Ben from Mountain God here.
The whole purpose of this piece is to give readers a sense of what Hoverfest 2014 was like, how Mountain God got there, and how the event came together. Additionally, rather than give a minute by minute account, I’ll take the risk of getting pretty personal to show you all just what this event meant to our band.
For those of you who don’t know, Hoverfest was a single day festival held in Portland, Oregon on August 23rd, 2014. The event included such acts as Mountain God, Holy Grove, Wounded Giant, Eight Bells, Witch Mountain, Acid King, DANAVA, and Yob. The impetus for the show was to gather bands and friends together in one setting, all of which/whom were connected by the genre of doom/sludge/stoner rock, or to brilliant amp builder Nial McCaughey of Hovercraft Amplifiers. The event was an absolute, rousing success, with huge props given to Todd from Cravedog Entertainment, the legendary Billy Anderson, as well as Nathan Carson from Witch Mountain and Nanotear Booking.
A little background….
While this piece isn’t intended to give a complete story of Mountain God necessarily, readers should have a touch of information about whom we are so as to provide context for how we got to Hoverfest (have faith, you’ll see how everything will unfold…). Mountain God’s story began in May of 2012 when Ian Murray (drums) and I (vocals, guitar) got together to jam. I had decided the previous fall that I wanted to get a doom band off the ground, and when I couldn’t find players in the suburbs I opted to make the hour trek weekly into Brooklyn, where there is fairly awesome underground scene. Ian and I found one another through craigslist and instantly hit it off, with him adding killer drums to the riffs I had written previously. The band’s lineup was finalized that August with the addition of Nikhil Kamineni (bass, engineering) and Jon Powell (keys). We put out one EP called “Experimentation on the Unwilling”, and have a second tentatively called “Forest of the Lost” ready to be mastered. While our lineup has changed due to the travails of work and schedule, Mountain God is still going strong as a three piece with the addition of Dickler Dialogue on drums. They are all such great people, past and present members alike, and I’ve thoroughly enjoyed creating music with them.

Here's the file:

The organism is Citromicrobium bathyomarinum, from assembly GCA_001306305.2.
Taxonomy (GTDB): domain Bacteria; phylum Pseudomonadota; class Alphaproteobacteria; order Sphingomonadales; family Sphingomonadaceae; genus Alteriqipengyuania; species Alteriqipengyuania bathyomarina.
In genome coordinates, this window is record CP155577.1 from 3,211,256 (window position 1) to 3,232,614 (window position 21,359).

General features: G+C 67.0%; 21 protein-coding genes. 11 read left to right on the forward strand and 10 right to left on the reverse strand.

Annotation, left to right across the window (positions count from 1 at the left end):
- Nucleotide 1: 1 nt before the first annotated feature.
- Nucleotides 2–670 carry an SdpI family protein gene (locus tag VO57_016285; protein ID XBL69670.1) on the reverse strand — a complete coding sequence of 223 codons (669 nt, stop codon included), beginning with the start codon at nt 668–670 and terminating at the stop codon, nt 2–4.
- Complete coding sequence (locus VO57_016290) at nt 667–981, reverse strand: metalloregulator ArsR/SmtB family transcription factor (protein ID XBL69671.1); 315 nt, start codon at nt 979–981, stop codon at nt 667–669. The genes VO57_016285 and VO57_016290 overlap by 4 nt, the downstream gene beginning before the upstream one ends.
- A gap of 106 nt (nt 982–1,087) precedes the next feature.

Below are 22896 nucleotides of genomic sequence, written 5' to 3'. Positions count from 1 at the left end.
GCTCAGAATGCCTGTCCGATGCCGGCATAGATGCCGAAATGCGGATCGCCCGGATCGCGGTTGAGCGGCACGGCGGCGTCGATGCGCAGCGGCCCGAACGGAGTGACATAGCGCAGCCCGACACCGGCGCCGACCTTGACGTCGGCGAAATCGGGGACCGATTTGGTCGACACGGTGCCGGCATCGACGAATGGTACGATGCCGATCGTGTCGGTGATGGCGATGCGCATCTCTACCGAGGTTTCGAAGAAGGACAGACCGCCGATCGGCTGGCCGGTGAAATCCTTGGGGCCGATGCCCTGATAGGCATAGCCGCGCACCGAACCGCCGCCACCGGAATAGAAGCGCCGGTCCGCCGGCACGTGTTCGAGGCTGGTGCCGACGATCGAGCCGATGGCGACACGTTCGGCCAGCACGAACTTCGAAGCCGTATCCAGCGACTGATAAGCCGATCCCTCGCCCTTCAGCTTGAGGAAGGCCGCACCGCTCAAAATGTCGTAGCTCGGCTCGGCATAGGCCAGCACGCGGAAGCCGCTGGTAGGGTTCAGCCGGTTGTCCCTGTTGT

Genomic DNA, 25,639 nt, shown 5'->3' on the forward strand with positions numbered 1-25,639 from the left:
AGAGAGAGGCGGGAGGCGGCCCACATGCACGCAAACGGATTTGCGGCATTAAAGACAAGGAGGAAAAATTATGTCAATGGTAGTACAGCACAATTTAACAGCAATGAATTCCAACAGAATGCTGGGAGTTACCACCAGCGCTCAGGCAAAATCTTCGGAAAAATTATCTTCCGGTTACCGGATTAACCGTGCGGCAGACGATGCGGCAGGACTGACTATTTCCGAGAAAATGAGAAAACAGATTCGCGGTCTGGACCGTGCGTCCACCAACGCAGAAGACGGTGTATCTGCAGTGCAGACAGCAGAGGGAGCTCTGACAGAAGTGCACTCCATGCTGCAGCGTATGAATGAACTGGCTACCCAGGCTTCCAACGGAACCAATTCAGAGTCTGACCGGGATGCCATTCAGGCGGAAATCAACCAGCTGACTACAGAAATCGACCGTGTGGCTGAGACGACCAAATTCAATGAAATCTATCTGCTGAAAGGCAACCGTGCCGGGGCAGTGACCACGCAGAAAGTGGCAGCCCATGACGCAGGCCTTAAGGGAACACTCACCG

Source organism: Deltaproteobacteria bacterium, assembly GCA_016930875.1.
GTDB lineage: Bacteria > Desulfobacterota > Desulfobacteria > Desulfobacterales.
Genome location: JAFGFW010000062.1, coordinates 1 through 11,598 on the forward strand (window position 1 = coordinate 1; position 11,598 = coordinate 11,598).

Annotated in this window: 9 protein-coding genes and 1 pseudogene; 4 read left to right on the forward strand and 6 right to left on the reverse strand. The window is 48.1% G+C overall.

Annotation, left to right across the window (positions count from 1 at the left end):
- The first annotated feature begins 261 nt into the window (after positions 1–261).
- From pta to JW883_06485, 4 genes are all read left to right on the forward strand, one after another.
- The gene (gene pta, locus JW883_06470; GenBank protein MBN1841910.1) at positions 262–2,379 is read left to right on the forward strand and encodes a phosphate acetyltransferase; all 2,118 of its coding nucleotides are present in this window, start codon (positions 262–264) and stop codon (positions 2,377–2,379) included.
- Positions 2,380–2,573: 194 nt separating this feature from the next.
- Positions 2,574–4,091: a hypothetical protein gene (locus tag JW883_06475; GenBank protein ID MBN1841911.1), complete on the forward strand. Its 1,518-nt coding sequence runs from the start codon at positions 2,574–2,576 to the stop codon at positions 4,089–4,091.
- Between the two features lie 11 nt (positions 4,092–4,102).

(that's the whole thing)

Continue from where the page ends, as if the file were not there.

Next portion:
Right around the time MG started recording our first EP, New York was blasted by Hurricane Sandy. Our studio in Gowanus was pretty much washed away, with both Nikhil and Jon losing the vast majority of their gear. I remember looking at a pic of a collapsed wall inside the space and thinking, “we’re done”. I was devastated for them, as they collectively lost in the neighborhood of 15,000 dollars worth of gear not to mention the destruction of their facility. Many bands and studio owners had their livelihoods taken by this act of nature.
Mountain God regrouped, finding a new space in DUMBO, and temporarily using my own subpar gear that I pulled out of my apartment living room. Now, I can’t remember what particular day it was exactly, but I distinctly recall Nik uttering the word Hovercraft in response to what the hell we were going to do. He had been surfing the net and came across Nial McGauphey, who at the time had just started his company and had been putting his amps up for sale. Nik raved about the sound and talked about the innovative nature of how Nial would use recycled parts to create these beautiful, vintage sounding tube amps that easily could take on any Marshall, Orange, Matamp or Sunn.
So, Nik bought a cool looking orange Falcon for a totally affordable price and we eagerly awaited its coming. When it arrived and was fired up, we were blown away by what came out. It was no different than hearing that first chord or sound off of a great transformative album….we just sort of knew that these were the amps that were going to define our tone. For me personally, it rivaled and in many ways surpassed any head I had ever played. We got hooked across the board. Sure enough, we currently own multiple Falcons, Dwarvenauts, and a single Baltar for bass. It also doesn’t hurt that Nial is easily one of the most knowledgeable builders in the field, and incredibly fun to interact with. His passion for the craft of amp making and music in general is refreshing given our world of cookie cutter, poorly designed products and mass consumers who only want the cool, hip thing regardless of quality.